In comments it supplied to the Competition Commission as part of its investigation into the grocery market, and posted on the Commission's web site, Scottish & Newcastle UK says it is worried about the impact of the major multiples' willingness to invest in cheap beer and cider prices in a bid to drive footfall.
"We strongly believe that the sale of alcoholic drinks at low cost, used primarily to drive footfall in stores, is not consistent with the promotion of responsible drinking," it states.
The comments emerged in a week in which Prime Minister Tony Blair said problems such as alcohol abuse could only be overcome by a partnership between individuals, the media, government and business. Although the link between cheap alcohol and binge drinking has been made in the past, it is believed to be the first time that a major drinks company has gone public with such a concern.
It marks a change in tack for Scottish & Newcastle. Previously it complained about bargain beer deals in supermarkets - but because of fears that value was being stripped out of the market (The Grocer, 3 June, p17). During the World Cup, all the major players sold boxes of beer on deep discount.
Retailers defended their corner. Asda, which offered two boxes of either Stella Artois, Strongbow, Carlsberg and Foster's for £16 during the World Cup, said its competitive price promotions were not restricted to the beer aisles. "We have a policy of everyday low prices across the store and that includes booze," said the spokesman, who added that the retailer prided itself on selling alcohol responsibly.
In its comments to the Commission, Scottish & Newcastle also highlights fears that drinkers are increasingly consuming cheap alcohol at home prior to crossing over into the on-trade for a night out.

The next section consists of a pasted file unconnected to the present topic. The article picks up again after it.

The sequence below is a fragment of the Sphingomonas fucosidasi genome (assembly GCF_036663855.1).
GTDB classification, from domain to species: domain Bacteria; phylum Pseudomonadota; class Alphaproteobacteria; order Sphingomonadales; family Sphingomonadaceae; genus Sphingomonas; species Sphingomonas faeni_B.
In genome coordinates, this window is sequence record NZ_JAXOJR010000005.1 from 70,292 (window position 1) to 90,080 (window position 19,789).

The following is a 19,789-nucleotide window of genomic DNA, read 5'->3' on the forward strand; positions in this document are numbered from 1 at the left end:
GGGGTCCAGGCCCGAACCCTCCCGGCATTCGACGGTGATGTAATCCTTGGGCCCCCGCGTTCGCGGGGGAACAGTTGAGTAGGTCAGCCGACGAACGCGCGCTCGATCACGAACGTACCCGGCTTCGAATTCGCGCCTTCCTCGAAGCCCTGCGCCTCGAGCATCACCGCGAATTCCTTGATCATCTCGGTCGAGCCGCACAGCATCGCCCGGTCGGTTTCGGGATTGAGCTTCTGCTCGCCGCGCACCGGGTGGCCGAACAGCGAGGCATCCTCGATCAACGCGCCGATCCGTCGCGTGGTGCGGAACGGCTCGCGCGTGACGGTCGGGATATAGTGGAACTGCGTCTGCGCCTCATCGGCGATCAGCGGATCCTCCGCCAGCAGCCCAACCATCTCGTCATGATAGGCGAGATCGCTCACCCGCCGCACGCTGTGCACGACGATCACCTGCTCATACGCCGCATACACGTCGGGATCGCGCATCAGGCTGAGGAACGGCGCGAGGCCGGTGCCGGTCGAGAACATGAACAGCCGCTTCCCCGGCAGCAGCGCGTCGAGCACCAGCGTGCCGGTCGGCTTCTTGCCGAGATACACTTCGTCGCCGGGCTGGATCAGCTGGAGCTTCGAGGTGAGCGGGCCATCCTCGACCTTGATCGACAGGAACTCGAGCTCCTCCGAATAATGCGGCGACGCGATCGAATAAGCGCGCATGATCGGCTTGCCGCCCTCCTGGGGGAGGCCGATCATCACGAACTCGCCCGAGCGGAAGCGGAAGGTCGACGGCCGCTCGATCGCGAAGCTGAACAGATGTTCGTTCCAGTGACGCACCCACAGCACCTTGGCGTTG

Its case is illustrated by comparing the typical cost of a standard alcohol unit within the UK on-trade, at £1.02 per unit, and the typical cost in a multiple outlet at 30p per unit.
The beer producer also says it expects the demand for home consumption to increase with the advent of public smoking bans, now in Scotland and due in England, Wales and Northern Ireland. "Given this likely development, we believe that the emphasis on low price to drive footfall, placed on beer and cider, is an unwelcome feature in the grocery market."
Scottish & Newcastle's concerns were echoed in the Scottish Parliament this week, when Liberal Democrat MSP Donald Gorrie condemned supermarkets for selling bulk quantities at low prices.
He criticised stores in Scotland for selling beer cheaper than bottled water and said retailers were encouraging underage and binge drinking through cheap alcohol promotions.
Gorrie called on the Scottish Executive to end offers such as two-for-one on beer cases. Last year, the executive clamped down on alcohol promotions in pubs, which consequently led to calls from licensees to restrict similar promotions in supermarkets.